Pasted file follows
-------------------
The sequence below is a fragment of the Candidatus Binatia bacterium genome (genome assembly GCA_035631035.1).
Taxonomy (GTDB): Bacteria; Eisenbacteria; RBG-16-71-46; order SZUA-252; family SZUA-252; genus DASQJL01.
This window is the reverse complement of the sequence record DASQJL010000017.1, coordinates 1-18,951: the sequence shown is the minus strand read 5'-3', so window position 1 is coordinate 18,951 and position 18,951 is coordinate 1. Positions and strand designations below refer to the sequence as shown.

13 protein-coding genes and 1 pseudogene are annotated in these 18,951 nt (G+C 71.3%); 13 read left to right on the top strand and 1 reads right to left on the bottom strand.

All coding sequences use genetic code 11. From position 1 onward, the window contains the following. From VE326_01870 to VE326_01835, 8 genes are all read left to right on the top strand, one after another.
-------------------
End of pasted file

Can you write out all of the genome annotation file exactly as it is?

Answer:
The sequence below is a fragment of the Candidatus Binatia bacterium genome (genome assembly GCA_035631035.1).
Taxonomy (GTDB): Bacteria; Eisenbacteria; RBG-16-71-46; order SZUA-252; family SZUA-252; genus DASQJL01.
This window is the reverse complement of the sequence record DASQJL010000017.1, coordinates 1-18,951: the sequence shown is the minus strand read 5'-3', so window position 1 is coordinate 18,951 and position 18,951 is coordinate 1. Positions and strand designations below refer to the sequence as shown.

13 protein-coding genes and 1 pseudogene are annotated in these 18,951 nt (G+C 71.3%); 13 read left to right on the top strand and 1 reads right to left on the bottom strand.

All coding sequences use genetic code 11. From position 1 onward, the window contains the following. From VE326_01870 to VE326_01835, 8 genes are all read left to right on the top strand, one after another.